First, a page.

Watership Down was one of those movies that traumatised me (and many others) as a child with it's gruesomely graphic depictions of bunny-violence, and a downright disturbing and genuinely horrific tone overall.
Don't get me wrong, it was still a great and memorable story, but sheesh. Please don't show the film version to your young kids, guys.
I didn't actually get around to reading the original book until I was at university, but boy am I glad I did! Rather than being a harrowing tale of violence between fuzzy animals, the book is far lighter and easier to digest than the movie adaptation. It was the one novel that really sold me on Richard Adams as an author, and later led on to me reading my all-time favourite Maia.
This is genuinely a book for all ages. It has a wonderfully compelling moment-to-moment narrative, with our cast of bunnies embarking on their journey to find a new home after their original warren is destroyed, combined with a thoroughly charming and fleshed out world of fantasy seen through the eyes of an animal, and topped off with a pleasant scoop of intellectual subtext to boot!
Perhaps my favourite part of Watership Down is the richness of character the book has. It would have been very easy to make the bunnies in this story relatively simple anthropomorphic creatures who behave in more or less the same was as humans, but Richard Adams really pulls out the stops by creating an entire bunny culture and mythos to support his cast of characters. They have their own belief systems, language, rituals, and limitations (one particularly cute detail I enjoyed was learning that Adams' rabbits are unable to count higher than four). Just like in any well-executed tale of fantasy these details are woven into the narrative as and when they are appropriate, rather than bogging down the story in heavy exposition to get you up to speed with how everything works in bunny-land. It's a wonderful collection of detail and characterisation that lends the book a distinct sense of individuality and identity, making Watership Down a place you can genuinely lose yourself in despite its everyday setting in the real world.
Alongside the supporting details the book boasts a wonderful cast of characters that, while simple, fill exactly the variety of roles that I adore in a story like this. Amongst others you have the leader, the warrior, the thinker, the intuitive one, the stubborn one, the fallen hero, and, of course, the antagonist.
The Big Bad in this novel, General Woundwort, is one of my favourite villains in literature (in fact, I even wrote a university paper all about him!). Like the other bunnies he is characterised incredibly simply, but incredibly effectively. He's big and scary and dangerous, but he also has depth and a degree of sympathy to be felt towards him. Rather than just being the boogeyman of a fun childrens adventure, he feels like a real person (bunny, whatever) with motivations and reasoning behind his actions. Without spoiling too much, even his status as a villain is left slightly ambiguous up until the last moment. If you've read my Werewolf series Wild Instincts, a lot of what happens in that story is inspired by Watership Down, and one character in particular has more than a touch of General Woundwort in him!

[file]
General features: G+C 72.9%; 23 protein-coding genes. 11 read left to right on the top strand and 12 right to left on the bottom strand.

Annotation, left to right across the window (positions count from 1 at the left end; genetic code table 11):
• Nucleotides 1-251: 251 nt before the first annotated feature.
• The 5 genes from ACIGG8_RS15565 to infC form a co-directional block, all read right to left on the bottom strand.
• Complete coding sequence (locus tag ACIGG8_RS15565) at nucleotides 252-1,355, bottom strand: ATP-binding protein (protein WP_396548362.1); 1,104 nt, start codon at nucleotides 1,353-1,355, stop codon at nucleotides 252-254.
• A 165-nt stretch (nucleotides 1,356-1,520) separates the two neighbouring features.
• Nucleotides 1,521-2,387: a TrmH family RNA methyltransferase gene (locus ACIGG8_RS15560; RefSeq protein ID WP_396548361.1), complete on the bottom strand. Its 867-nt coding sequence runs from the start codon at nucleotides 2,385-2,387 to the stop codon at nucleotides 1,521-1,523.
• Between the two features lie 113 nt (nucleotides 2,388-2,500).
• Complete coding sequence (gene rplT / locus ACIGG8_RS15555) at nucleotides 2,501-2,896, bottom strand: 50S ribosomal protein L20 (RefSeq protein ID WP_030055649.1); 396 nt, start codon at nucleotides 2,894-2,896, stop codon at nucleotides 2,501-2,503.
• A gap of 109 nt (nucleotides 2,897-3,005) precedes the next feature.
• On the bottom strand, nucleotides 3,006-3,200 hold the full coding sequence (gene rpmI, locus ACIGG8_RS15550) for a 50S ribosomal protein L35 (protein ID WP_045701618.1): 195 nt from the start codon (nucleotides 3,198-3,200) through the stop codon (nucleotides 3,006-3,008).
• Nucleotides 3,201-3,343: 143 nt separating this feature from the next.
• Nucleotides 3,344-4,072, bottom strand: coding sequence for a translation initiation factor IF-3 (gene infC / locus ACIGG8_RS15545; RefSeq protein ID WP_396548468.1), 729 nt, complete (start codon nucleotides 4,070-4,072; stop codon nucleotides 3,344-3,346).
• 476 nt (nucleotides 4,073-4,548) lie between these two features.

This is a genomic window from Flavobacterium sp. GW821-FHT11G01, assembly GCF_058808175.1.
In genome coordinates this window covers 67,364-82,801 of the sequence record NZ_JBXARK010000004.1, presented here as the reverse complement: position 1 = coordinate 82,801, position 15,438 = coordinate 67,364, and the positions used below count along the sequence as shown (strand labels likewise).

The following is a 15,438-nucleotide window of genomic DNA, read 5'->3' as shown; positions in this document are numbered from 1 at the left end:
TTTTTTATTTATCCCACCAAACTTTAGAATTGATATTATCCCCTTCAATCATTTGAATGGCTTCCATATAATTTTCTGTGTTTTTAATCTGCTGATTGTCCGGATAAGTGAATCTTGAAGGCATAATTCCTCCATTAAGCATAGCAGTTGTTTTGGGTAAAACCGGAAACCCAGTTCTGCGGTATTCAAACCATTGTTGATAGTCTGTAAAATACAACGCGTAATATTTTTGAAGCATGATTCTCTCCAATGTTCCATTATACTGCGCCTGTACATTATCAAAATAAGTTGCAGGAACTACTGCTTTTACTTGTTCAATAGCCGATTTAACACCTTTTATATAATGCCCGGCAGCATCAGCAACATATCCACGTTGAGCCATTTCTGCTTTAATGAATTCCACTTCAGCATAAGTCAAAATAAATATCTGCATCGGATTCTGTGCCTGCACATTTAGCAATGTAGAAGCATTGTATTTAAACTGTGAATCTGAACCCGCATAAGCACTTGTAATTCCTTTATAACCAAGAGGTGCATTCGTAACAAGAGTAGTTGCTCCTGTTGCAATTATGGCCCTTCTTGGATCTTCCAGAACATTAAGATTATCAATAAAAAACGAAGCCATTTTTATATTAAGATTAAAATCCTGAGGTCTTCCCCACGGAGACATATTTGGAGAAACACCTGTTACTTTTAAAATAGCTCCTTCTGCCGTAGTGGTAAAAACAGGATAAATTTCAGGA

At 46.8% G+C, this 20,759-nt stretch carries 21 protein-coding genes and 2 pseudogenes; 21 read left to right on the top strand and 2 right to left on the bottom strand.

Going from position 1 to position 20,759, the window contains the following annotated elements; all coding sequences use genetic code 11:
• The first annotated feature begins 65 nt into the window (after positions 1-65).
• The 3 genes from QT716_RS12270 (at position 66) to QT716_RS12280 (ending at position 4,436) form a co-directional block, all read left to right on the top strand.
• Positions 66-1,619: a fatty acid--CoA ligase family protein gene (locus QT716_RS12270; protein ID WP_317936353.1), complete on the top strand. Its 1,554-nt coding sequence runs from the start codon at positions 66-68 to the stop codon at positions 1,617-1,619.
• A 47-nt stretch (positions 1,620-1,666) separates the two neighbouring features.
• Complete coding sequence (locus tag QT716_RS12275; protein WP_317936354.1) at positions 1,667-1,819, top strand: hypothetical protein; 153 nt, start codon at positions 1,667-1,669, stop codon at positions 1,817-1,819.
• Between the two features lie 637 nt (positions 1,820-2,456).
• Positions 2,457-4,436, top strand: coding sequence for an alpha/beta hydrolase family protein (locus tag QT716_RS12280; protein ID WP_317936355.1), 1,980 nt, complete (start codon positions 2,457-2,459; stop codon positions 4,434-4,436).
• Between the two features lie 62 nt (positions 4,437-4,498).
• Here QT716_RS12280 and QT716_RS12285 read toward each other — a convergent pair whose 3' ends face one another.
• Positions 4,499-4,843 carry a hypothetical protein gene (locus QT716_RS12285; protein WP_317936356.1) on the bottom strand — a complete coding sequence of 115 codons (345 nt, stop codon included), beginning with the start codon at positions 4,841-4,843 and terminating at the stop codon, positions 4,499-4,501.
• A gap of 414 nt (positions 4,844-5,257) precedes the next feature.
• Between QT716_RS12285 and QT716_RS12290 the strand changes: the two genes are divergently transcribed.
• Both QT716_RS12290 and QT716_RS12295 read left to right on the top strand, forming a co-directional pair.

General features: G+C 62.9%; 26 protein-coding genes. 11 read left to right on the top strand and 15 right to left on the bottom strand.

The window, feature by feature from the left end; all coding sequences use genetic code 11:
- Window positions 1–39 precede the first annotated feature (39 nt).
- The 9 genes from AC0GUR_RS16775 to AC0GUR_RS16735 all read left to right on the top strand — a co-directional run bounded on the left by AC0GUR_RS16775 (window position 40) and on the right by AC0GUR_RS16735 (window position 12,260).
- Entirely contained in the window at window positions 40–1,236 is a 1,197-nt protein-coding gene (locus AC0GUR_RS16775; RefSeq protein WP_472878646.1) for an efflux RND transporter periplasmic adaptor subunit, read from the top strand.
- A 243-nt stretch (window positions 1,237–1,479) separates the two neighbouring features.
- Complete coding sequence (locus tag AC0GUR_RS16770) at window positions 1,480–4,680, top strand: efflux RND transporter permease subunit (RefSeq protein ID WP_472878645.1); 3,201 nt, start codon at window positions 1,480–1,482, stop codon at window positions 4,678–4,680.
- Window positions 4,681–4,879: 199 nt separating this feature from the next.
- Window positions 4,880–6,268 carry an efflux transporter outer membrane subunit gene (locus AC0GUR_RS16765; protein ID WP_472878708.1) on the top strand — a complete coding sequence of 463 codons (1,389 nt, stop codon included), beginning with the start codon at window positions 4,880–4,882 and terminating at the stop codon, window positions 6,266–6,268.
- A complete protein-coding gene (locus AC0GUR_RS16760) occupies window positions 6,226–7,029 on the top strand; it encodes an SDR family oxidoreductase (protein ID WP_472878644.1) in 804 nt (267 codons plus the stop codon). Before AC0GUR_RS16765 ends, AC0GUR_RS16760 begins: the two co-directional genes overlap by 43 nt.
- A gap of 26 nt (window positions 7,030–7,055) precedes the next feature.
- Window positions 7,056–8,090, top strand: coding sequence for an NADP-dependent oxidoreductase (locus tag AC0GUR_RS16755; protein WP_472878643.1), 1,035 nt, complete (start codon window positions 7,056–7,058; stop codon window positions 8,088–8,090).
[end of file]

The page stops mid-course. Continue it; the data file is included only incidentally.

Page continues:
Besides the story and characters, there's also a nice amount of literary subtext to be found in the novel (an unintentional amount, according to the author, but one can't help but feel that an intelligent writer like Adams tends to incorporate these ideas naturally). The idea of the hero's journey features prominently, along with an exploration of various social structures (anarchism, democracy, and dictatorship) seen in the different rabbit warrens the characters come into contact with over the course of the story. There are also connotations to Homer's Odyssey, and this thread of epic storytelling is a common one to be found amongst many of Richard Adams' works. Thankfully, again, none of these themes are handled too heavily, providing a pleasant accompaniment to the story rather than ever becoming the central focus of it.
Watership Down is a great example of everything I love in an easy, but memorable read. It's simple, elegant, effective, and just deep enough to suck you in without ever becoming too heavy. When a book can be just as compelling for young children and literary scholars alike, I think it's genuinely something special.
I will say that Watership Down never really made me feel those highs of emotion that some other books have, but that's hardly a detriment to the story considering its subject matter and audience.
It's a stellar read, and one of those books that I think everyone should have a copy of somewhere on their shelf.
I'd give Watership Down a bunny-licious Required-Reading Out Of Ten!